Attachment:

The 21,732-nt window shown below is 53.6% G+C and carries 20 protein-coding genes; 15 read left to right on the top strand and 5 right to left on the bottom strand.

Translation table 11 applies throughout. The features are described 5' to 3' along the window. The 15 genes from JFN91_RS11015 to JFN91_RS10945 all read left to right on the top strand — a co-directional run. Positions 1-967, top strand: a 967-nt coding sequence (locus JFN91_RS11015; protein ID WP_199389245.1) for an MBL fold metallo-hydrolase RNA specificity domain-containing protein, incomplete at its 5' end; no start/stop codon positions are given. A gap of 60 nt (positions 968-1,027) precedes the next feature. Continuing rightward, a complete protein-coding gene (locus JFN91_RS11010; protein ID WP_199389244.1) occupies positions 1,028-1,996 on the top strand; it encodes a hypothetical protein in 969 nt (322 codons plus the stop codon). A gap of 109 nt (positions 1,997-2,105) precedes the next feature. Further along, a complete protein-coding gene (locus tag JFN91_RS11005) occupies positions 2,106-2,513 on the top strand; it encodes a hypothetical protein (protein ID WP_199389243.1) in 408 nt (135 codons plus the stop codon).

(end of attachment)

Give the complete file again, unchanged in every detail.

The 21,732-nt window shown below is 53.6% G+C and carries 20 protein-coding genes; 15 read left to right on the top strand and 5 right to left on the bottom strand.

Translation table 11 applies throughout. The features are described 5' to 3' along the window. The 15 genes from JFN91_RS11015 to JFN91_RS10945 all read left to right on the top strand — a co-directional run. Positions 1-967, top strand: a 967-nt coding sequence (locus JFN91_RS11015; protein ID WP_199389245.1) for an MBL fold metallo-hydrolase RNA specificity domain-containing protein, incomplete at its 5' end; no start/stop codon positions are given. A gap of 60 nt (positions 968-1,027) precedes the next feature. Continuing rightward, a complete protein-coding gene (locus JFN91_RS11010; protein ID WP_199389244.1) occupies positions 1,028-1,996 on the top strand; it encodes a hypothetical protein in 969 nt (322 codons plus the stop codon). A gap of 109 nt (positions 1,997-2,105) precedes the next feature. Further along, a complete protein-coding gene (locus tag JFN91_RS11005) occupies positions 2,106-2,513 on the top strand; it encodes a hypothetical protein (protein ID WP_199389243.1) in 408 nt (135 codons plus the stop codon).